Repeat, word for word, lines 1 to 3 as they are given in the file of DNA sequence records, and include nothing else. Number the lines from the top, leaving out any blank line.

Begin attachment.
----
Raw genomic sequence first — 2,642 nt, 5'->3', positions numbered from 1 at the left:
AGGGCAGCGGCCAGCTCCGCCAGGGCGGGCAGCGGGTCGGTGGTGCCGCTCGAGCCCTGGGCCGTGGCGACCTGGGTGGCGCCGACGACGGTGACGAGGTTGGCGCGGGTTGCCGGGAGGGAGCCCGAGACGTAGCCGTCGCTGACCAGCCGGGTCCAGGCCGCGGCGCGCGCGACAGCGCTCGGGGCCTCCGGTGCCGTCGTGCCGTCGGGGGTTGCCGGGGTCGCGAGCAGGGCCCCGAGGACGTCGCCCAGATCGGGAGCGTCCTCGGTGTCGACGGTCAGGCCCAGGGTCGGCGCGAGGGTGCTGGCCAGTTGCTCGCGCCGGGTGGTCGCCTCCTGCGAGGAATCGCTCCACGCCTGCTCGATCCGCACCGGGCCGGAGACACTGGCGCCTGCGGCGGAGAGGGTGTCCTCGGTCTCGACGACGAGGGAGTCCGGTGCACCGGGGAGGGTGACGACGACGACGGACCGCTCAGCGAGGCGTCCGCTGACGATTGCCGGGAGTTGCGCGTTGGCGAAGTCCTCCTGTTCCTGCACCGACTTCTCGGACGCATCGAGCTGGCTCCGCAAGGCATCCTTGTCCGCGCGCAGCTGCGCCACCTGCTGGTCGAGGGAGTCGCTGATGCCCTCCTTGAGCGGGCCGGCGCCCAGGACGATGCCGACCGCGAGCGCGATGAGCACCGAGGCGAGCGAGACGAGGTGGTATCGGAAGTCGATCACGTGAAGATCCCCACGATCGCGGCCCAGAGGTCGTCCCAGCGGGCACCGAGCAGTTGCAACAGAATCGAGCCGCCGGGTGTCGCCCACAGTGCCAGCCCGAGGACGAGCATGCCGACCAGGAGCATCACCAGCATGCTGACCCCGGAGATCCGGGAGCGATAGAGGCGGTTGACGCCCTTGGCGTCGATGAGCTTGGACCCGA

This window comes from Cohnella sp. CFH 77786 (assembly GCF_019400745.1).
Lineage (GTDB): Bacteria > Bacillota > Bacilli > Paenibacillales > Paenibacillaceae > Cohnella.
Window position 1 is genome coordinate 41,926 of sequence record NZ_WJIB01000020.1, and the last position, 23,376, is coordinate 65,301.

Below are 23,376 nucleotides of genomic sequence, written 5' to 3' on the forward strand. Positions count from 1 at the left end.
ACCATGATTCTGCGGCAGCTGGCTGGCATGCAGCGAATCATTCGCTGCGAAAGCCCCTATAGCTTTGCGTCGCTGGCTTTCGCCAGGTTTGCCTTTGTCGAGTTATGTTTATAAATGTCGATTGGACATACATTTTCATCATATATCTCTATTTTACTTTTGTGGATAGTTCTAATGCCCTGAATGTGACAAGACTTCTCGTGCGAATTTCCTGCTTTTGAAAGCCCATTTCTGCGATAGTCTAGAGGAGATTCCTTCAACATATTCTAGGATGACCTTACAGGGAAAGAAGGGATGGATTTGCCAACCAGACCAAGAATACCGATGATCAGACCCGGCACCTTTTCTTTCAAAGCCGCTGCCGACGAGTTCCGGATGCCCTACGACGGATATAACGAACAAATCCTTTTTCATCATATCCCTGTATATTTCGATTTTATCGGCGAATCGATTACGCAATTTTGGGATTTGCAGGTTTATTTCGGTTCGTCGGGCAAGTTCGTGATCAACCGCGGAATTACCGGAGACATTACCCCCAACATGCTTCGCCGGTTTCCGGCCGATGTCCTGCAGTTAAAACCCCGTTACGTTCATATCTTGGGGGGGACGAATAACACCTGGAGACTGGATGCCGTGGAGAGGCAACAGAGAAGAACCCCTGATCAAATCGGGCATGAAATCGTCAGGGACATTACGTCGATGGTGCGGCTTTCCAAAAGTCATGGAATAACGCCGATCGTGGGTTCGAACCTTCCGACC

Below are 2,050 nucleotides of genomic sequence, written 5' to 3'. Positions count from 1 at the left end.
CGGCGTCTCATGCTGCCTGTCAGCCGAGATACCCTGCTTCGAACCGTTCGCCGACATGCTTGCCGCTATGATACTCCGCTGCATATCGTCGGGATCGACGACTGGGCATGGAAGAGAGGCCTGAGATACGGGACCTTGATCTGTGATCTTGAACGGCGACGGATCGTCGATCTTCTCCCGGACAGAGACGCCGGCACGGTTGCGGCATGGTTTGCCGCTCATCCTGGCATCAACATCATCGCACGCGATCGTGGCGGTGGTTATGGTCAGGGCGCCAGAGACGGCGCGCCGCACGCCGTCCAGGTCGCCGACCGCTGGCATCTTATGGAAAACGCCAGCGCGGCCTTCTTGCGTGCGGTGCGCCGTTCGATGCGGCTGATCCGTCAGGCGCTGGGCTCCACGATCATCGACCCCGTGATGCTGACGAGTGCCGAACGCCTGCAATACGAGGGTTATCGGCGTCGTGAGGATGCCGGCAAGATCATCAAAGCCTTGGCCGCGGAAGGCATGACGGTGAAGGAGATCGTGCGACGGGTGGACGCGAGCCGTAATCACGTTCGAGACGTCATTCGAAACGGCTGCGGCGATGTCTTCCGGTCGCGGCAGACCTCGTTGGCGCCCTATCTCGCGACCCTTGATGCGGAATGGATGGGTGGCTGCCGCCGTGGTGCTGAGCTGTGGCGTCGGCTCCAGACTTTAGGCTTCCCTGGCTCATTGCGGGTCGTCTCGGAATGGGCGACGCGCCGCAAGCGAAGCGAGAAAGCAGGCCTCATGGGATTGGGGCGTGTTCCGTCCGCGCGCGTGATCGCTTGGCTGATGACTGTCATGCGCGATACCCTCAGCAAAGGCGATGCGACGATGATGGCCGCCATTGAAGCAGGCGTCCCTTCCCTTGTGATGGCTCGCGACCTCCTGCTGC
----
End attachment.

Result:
Raw genomic sequence first — 2,642 nt, 5'->3', positions numbered from 1 at the left:
AGGGCAGCGGCCAGCTCCGCCAGGGCGGGCAGCGGGTCGGTGGTGCCGCTCGAGCCCTGGGCCGTGGCGACCTGGGTGGCGCCGACGACGGTGACGAGGTTGGCGCGGGTTGCCGGGAGGGAGCCCGAGACGTAGCCGTCGCTGACCAGCCGGGTCCAGGCCGCGGCGCGCGCGACAGCGCTCGGGGCCTCCGGTGCCGTCGTGCCGTCGGGGGTTGCCGGGGTCGCGAGCAGGGCCCCGAGGACGTCGCCCAGATCGGGAGCGTCCTCGGTGTCGACGGTCAGGCCCAGGGTCGGCGCGAGGGTGCTGGCCAGTTGCTCGCGCCGGGTGGTCGCCTCCTGCGAGGAATCGCTCCACGCCTGCTCGATCCGCACCGGGCCGGAGACACTGGCGCCTGCGGCGGAGAGGGTGTCCTCGGTCTCGACGACGAGGGAGTCCGGTGCACCGGGGAGGGTGACGACGACGACGGACCGCTCAGCGAGGCGTCCGCTGACGATTGCCGGGAGTTGCGCGTTGGCGAAGTCCTCCTGTTCCTGCACCGACTTCTCGGACGCATCGAGCTGGCTCCGCAAGGCATCCTTGTCCGCGCGCAGCTGCGCCACCTGCTGGTCGAGGGAGTCGCTGATGCCCTCCTTGAGCGGGCCGGCGCCCAGGACGATGCCGACCGCGAGCGCGATGAGCACCGAGGCGAGCGAGACGAGGTGGTATCGGAAGTCGATCACGTGAAGATCCCCACGATCGCGGCCCAGAGGTCGTCCCAGCGGGCACCGAGCAGTTGCAACAGAATCGAGCCGCCGGGTGTCGCCCACAGTGCCAGCCCGAGGACGAGCATGCCGACCAGGAGCATCACCAGCATGCTGACCCCGGAGATCCGGGAGCGATAGAGGCGGTTGACGCCCTTGGCGTCGATGAGCTTGGACCCGA

This window comes from Cohnella sp. CFH 77786 (assembly GCF_019400745.1).